WHILE Tim Tszyu continues to live in the shadows of both his famous father, Kostya, and, for now, Jermell Charlo, it is becoming increasingly clear that he is about to break out from these shadows and stand alone.
Tonight (October 15) in Broadbeach, Australia, he took his professional record to 24-0 (17) with a unanimous decision victory over the American Brian Mendoza and not only retained his WBO super-welterweight title in the process but appeared, on the face of it, to have knocked down the final obstacle in the way of meeting Charlo, the world’s number one super-welterweight.
After the fight Tszyu, with Charlo clearly on his mind, said: “Charlo, where’re you at, buddy?” Then asked what he reckoned the American would think of his win against Mendoza, Tszyu added: “He’ll probably in his delusional head think he’s going to beat me. Come and get it. Come and get it.”
Clearly, Tszyu, a chip off the old block, is keen to test himself against the best. Moreover, as shown tonight against Mendoza, 22-3 (16), and in previous fights, he has no fear of staying active and taking risks during the wait for the fight that will, one suspects, ultimately define him.
That, of all the things that make Tszyu such a force at super-welterweight, is perhaps the one aspect that shouts louder than the rest. Because it obvious now that he backs himself and that he has complete confidence he will not just stay unbeaten as he waits but that he will, when the time comes, make the most of his opportunity. He also has full belief this opportunity, which can be granted by Charlo, a man he has chased for some time, will soon be his; that is, he refuses to subscribe to the notion that Charlo is for some reason avoiding him.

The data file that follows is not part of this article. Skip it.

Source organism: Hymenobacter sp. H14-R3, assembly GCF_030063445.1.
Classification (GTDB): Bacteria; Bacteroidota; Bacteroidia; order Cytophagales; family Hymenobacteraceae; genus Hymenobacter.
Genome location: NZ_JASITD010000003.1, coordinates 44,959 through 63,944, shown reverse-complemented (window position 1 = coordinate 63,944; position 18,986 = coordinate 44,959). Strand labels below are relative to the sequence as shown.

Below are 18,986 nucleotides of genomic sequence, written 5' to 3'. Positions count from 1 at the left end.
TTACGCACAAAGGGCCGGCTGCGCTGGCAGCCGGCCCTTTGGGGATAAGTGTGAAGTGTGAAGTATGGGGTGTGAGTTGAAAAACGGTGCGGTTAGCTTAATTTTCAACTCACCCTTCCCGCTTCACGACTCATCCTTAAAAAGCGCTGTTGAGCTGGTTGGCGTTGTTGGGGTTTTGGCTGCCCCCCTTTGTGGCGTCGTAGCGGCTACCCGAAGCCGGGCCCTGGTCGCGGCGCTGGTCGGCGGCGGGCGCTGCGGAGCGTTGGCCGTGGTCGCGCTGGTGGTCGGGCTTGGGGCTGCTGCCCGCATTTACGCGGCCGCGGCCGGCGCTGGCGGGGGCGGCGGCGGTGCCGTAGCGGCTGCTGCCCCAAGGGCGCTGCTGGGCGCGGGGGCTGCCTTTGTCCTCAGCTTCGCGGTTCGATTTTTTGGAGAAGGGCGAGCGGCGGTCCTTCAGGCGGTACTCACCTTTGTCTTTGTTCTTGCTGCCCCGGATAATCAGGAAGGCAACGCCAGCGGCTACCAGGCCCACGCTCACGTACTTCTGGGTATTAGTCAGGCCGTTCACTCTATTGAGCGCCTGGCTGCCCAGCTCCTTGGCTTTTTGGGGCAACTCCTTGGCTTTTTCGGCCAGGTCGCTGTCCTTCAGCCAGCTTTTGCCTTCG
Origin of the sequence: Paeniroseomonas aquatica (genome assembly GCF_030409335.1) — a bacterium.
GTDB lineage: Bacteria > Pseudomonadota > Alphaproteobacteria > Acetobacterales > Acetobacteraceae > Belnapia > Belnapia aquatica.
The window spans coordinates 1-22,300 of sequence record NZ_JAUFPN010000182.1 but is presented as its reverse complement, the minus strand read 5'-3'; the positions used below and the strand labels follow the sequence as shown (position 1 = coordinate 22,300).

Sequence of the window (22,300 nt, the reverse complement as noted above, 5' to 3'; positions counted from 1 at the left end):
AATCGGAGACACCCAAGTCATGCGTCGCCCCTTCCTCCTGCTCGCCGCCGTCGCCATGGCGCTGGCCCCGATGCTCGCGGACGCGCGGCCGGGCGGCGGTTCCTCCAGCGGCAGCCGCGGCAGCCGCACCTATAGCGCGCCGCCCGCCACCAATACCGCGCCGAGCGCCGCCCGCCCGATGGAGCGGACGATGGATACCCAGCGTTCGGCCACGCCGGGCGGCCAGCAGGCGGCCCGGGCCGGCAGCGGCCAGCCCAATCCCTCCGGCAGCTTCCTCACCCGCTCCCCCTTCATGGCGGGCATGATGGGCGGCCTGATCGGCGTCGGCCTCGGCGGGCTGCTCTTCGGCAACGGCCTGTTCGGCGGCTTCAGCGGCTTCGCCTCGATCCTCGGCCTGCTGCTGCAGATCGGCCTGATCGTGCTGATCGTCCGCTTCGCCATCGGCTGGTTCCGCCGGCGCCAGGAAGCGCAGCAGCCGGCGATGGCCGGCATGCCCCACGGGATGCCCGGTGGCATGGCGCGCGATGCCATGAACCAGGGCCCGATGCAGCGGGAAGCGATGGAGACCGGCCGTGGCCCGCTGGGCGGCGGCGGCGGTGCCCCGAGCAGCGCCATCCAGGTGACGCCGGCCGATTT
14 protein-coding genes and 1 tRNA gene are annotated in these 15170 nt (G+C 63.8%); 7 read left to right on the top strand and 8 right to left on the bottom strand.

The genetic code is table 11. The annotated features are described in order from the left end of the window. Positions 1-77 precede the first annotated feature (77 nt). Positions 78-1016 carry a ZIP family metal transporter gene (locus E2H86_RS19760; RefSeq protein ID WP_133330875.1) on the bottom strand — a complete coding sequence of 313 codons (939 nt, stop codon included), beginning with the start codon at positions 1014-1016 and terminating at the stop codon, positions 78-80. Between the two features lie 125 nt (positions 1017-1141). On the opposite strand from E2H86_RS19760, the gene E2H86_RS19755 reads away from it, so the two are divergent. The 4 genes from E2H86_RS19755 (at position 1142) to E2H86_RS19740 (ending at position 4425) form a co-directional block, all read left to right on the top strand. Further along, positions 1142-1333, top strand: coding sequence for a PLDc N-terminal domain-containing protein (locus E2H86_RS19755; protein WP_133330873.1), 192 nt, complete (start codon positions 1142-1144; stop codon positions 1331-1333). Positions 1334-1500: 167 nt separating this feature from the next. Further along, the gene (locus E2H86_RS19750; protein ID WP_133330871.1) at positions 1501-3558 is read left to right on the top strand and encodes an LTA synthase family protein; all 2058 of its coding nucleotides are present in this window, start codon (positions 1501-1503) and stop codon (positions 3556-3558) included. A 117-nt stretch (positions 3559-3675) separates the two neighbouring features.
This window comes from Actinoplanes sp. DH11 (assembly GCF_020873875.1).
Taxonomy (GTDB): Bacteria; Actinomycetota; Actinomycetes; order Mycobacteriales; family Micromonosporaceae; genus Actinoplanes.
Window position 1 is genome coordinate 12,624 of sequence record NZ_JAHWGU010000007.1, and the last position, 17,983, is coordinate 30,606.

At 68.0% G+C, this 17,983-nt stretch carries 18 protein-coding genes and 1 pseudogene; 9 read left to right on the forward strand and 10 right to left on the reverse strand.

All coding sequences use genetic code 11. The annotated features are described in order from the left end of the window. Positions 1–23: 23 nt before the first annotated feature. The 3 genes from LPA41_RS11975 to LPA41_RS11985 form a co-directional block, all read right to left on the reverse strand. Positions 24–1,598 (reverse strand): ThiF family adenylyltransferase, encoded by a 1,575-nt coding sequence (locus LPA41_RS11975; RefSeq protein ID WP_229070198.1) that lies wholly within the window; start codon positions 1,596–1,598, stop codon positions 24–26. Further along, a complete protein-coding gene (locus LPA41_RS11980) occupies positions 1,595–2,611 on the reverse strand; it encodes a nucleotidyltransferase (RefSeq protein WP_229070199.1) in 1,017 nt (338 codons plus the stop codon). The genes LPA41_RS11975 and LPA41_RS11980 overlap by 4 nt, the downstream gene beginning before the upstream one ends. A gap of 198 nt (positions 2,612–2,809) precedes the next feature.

“He fought Canelo, man, the best pound-for-pound fighter in the world,” said Tszyu. “He’s the best at 154 pounds, but now let’s really prove who is the king of the division.”
In what could represent his final stop on the road to finding out, Tszyu tonight defeated Mendoza by scores of 117-111, 116-112 and 116-111, all of which suggest a decent, competitive fight. And it was, too, until Tszyu’s superior engine and physical strength saw him open things up in the second half of the fight and ultimately overwhelm the brave but limited American.
He will know more will be needed against Charlo, of course, should that fight materialise next, but there can now be no doubt that Tszyu, at the age of 28, is ready to test himself against the best.